Contemporary Japanese music features many artists creating some of the most exciting songs going, from burgeoning rappers putting their spin on the genre to electronic creators pushing down sonic boundaries. It isn’t always easy to get familiar with them, though, thanks to a combination of label-born internet shyness that cuts them off from potential fans alongside the general noise of daily life on the internet.
In this new feature, Otaquest aims to help introduce some of Japan’s best musicians to the world. Today, a rapper who showed the potential the internet had in turning MCs into stars…and who has since developed into one of the most exciting hip-hop artists in the country.
It’s not easy to turn an online hit into a sustained career. The number of artists who have broken through with a viral song or Youtube upload and managed to stick around — not just hovering around the pop-culture periphery — isn’t very long, and only becomes trickier as art fragments further into TikTok-long size.
Japanese rapper JP The Wavy appears to have gone from trending to locked in. After breaking through in 2017 with the Youtube-popular “Cho Wavy De Gomenne,” he avoided the pitfalls of instant attention in the social media age, teaming up with established hip-hop acts in Japan to reach even more ears. More importantly, JP The Wavy kept working on his own style, making sure he wouldn’t stumble into the same problems other viral acts have encountered in the past decade.
In April, JP The Wavy released his debut full-length album LIFE IS WAVY and cemented his status as one of the cornerstones of a new generation of Japanese rappers. He hasn’t been on the country’s radar for long, but he’s accomplished a lot in a short amount of time, with no signs of him vanishing into the digital ether.
Right Foot Forward
The artist that would score a viral hit as JP The Wavy started his career as Lil Right. Born in the Shonan region just outside of Tokyo, his first forays into rap aren’t well documented, but he was part of a collective called Do The Right Inc. They shared at least one video featuring him under his original moniker, which you can see above. There’s nothing too memorable going on in that clip, and Lil Right is really green. Yet it’s a start, and in just a couple years time most would know him for something far more impactful.
What’s most lasting about “Cho Wavy De Gomenne” is how unhurried JP The Wavy sounds. Rather than try too hard to sell his rap credentials or tie himself to a specific sound — which in 2017 would have been Migos — he comes across as laid back, confident enough in his abilities where he doesn’t have to flaunt too much. As the title of the song says, he is apologizing for being so darn wavy after all. That feeling was only underlined further by the video (above), which finds him and some of his pals going around Shibuya…and breaking into dance in some underground shopping passages.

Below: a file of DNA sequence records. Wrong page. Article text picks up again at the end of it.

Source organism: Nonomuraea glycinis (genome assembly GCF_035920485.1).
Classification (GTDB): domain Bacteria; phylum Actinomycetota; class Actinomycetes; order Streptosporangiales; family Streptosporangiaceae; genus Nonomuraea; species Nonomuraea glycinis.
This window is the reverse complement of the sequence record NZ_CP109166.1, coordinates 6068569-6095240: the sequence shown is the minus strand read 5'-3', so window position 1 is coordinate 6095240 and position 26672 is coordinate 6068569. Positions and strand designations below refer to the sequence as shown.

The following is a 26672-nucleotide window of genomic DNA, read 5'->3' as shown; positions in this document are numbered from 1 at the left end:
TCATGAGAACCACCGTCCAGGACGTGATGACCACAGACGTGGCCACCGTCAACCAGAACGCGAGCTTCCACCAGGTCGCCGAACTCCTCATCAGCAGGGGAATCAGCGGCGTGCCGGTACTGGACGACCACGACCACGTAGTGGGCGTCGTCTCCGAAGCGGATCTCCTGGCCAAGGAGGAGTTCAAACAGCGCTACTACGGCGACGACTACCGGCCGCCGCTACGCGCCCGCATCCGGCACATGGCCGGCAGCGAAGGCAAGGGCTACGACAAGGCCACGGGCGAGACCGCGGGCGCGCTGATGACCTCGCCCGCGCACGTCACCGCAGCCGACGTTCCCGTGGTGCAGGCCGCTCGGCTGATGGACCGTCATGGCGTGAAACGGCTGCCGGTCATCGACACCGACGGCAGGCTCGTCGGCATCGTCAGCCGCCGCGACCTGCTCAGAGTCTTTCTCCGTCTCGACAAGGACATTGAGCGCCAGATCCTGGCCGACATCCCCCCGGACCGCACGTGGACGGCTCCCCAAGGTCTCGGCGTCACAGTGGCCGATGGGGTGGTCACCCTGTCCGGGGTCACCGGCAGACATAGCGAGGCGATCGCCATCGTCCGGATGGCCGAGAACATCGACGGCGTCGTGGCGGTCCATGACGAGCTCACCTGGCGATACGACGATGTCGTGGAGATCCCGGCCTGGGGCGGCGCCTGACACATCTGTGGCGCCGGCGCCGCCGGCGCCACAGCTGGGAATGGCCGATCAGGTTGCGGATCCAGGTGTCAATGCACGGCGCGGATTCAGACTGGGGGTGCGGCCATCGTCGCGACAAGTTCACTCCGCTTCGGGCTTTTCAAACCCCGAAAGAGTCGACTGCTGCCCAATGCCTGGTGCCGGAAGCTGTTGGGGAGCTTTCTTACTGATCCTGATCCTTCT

“Cho Wavy De Gomenne” rocketed JP The Wavy from on-the-fringes rapper to viral star, with other Japanese rappers shouting it out or, eventually, jumping on it. It sparked memes on Twitter but lasted longer than your usual online song thanks to how much attention it got from established names in the music world. The song earned him more live opportunities and revealed a path for him. It was up to him to continue along it.
Alone And Together
One of the savviest moves JP The Wavy made in the wake of “Cho Wavy De Gomenne” was collaborating with a wide variety of Japanese artists. He teamed up with names such as MIYACHI for 2017 number “Bukkake,” and not long after tip-toed into the world of J-pop by working with rising act Riri on a cover of Nelly’s “Dilemma.” He’s worked with Korean rappers such as Sik-K and fellow on-the-rise act OZworld a.k.a. R’kuma (above). He even appeared on a new song from m-flo called “Toxic Sweet,” which further saw his profile rising up.
At the same time, though, JP The Wavy was also expanding on his own personal style, playing around with new ideas. He dabbled in more abrasive sounds on 2018’s “Neo Gal Wop,” a number guaranteeing he wouldn’t be a one-hit-wonder, and used modern cultural references to his benefit on “Louis 8,” a number using basketball player Rui Hachimura as an avatar for coolness.
Life Is, Indeed, Wavy
JP The Wavy’s LIFE IS WAVY cemented his status as one of the most important voices emerging for a new generation of Japanese rap. That’s partially because of all the collaborations that further boost his status, including songs with Verbal and Jay Park. Yet it’s also a strong debut because of the songs showcasing JP The Wavy on his own, especially on sparser numbers such as “Blessed” and “Donut” that allow his voice to show off everything it is capable of.
Five Essential Songs
“Cho Wavy De Gomenne” Remix Featuring SALU (2017)
The original “Cho Wavy De Gomenne” remains JP The Wavy’s crowning achievement, an exercise in relaxed swag and one of the better numbers to flip American rap tropes into the Japanese scene. The remix with SALU, though, ups it even more thanks to a fantastic verse from an established name who helped to elevate JP The Wavy from the viral heap.
“Neo Gal Wop” (2018)
A rougher beat revealed new edges to JP The Wavy’s flow, complete with a clip every bit as fun as his breakthrough number.
“Just A Lil Bit” Featuring Sik-K (2019)
Call this one a softer side of Wavy. Besides being another high-profile collab, “Just A Lil Bit” shines a light on the pop potential the young MC has.
“OK, COOL” Featuring Verbal (2020)
One of the best beats JP The Wavy has ever crossed paths with is rounded out with a highlight verse from Verbal, who gets in references to Elon Musk and convenience store chicken in just a few bars.
On his debut album, JP The Wavy makes some space to show off his sing-song delivery on this highlight.